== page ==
In this parable, both the Pharisee and the Publican are expressing themselves to God. But before they did so they must have thought about themselves. So the key to avoiding the Pharisee’s pride and emulating the Publican’s humility is to purge my THINKING of self-adulation. This is not easy in this age when self-ESTEEM is considered essential. So how can I overcome this cultural influence and develop the virtue of humility?

Personal Relationships (Matt 5: 21-24) “You have heard that the ancients were told, ‘You shall not commit murder’ and ‘Whoever commits murder shall be liable to the court.’ But I say to you that everyone who is angry with his brother shall be guilty before the court; and whoever says to his brother, ‘You good-for-nothing,’ shall be guilty before the supreme court; and whoever says, ‘You fool,’ shall be guilty enough to go into the fiery hell.  Therefore if you are presenting your offering at the altar, and there remember that your brother has something against you, leave your offering there before the altar and go; first be reconciled to your brother, and then come and present your offering.”

At the literal level, this passage concerns relations with our relatives, and at the metaphorical level, with all the people we come into contact with. To apply it in my life, I must first examine my relations with my parents and siblings. That means identifying the antagonism and/or alienation that exists among us and the ways in which I have contributed to it, and to take the initiative in on overcoming it. It also means extending this effort at healing to all my other relationships. As I reflect on Jesus’ words, I must remain aware that these initiatives are to be made now, in the present moment, and not delayed.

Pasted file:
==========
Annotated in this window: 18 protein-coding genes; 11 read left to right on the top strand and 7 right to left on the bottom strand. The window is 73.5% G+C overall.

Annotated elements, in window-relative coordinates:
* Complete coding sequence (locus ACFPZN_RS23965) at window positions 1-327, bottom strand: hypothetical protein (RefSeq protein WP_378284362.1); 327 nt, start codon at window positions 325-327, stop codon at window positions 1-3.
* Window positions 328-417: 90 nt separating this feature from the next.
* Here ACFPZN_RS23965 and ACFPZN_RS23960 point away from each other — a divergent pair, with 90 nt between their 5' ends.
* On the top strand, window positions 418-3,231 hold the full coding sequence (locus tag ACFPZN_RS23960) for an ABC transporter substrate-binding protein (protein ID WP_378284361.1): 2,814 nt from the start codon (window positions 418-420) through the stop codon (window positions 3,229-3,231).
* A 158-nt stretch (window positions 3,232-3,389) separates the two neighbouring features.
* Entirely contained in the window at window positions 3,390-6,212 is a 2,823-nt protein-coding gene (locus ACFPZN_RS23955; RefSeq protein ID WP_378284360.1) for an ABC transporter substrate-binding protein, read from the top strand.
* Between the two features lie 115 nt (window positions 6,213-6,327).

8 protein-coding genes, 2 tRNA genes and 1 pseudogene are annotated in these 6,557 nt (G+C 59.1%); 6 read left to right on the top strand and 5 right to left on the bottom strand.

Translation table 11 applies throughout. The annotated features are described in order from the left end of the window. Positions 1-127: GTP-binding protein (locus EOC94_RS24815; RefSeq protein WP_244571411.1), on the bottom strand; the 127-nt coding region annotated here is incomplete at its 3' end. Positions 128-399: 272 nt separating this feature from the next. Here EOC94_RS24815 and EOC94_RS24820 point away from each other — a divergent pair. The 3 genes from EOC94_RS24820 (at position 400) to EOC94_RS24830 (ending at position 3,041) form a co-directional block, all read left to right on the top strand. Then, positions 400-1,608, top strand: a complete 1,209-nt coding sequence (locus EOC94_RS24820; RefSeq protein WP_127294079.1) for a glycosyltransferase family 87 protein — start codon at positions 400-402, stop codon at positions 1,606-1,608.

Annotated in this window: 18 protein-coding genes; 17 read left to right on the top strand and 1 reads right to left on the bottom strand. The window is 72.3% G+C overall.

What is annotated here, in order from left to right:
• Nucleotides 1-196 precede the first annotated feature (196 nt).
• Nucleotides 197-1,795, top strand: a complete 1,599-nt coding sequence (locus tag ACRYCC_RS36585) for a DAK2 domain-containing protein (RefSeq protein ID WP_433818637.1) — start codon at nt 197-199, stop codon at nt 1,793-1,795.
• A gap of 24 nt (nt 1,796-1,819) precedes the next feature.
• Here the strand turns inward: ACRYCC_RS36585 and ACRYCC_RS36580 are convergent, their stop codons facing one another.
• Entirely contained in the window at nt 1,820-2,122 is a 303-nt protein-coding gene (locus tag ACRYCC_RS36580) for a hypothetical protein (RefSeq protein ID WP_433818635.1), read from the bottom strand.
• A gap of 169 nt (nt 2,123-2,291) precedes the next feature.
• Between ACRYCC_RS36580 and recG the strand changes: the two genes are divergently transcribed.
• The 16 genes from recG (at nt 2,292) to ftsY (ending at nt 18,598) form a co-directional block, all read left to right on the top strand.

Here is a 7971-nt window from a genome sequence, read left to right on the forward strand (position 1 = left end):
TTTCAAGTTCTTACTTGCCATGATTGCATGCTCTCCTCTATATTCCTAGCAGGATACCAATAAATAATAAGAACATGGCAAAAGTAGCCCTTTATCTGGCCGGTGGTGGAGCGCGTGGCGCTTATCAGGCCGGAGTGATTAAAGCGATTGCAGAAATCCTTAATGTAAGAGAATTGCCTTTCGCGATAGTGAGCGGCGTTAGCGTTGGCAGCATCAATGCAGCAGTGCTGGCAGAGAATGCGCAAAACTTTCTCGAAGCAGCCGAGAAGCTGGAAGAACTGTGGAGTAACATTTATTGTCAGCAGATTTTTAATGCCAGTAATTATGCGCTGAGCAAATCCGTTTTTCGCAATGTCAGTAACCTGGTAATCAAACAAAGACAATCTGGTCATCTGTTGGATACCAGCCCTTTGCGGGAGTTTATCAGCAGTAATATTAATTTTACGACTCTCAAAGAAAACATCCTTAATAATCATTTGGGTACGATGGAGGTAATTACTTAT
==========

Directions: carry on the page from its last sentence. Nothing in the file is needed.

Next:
Giving to the Poor and Prayer (Matt 6: 2-12) “Beware of practicing your righteousness before men to be noticed by them; otherwise you have no reward with your Father who is in heaven. So when you give to the poor, do not sound a trumpet before you, as the hypocrites do in the synagogues and in the streets, so that they may be honored by men. Truly I say to you, they have their reward in full. But when you give to the poor, do not let your left hand know what your right hand is doing, so that your giving will be in secret; and your Father who sees what is done in secret will reward you.

“When you pray, you are not to be like the hypocrites; for they love to stand and pray in the synagogues and on the street corners so that they may be seen by men. Truly I say to you, they have their reward in full. But you, when you pray, go into your inner room, close your door and pray to your Father who is in secret, and your Father who sees what is done in secret will reward you. “And when you are praying [do so] in this way: . . .‘forgive us our debts, as we forgive our debtors.’”

This scriptural passage concerns both the way we display our charitableness to others and the way we practice it within our hearts and minds. My meditation should begin by examining how silent I am about what I do for the poor and reflecting on Jesus’ warning that I will forfeit my spiritual reward by broadcasting what I do. Then I should examine my prayer life, asking in particular whether I make a display of myself before others or instead pray quietly as Jesus commanded. Finally, I should reflect on the meaning of Jesus’ instruction about the proper FORM of prayer—asking for the same measure of forgiveness that I give others; more specifically, to realize that Jesus is telling us that, in a profound sense, God allows us to determine the level of our eternal reward, a joyous reality but also a great responsibility. 

These meditations, and others like them, can make this Lent especially blessed one.

Copyright © 2020 by Vincent Ryan Ruggiero. All rights reserved

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Vincent Ryan Ruggiero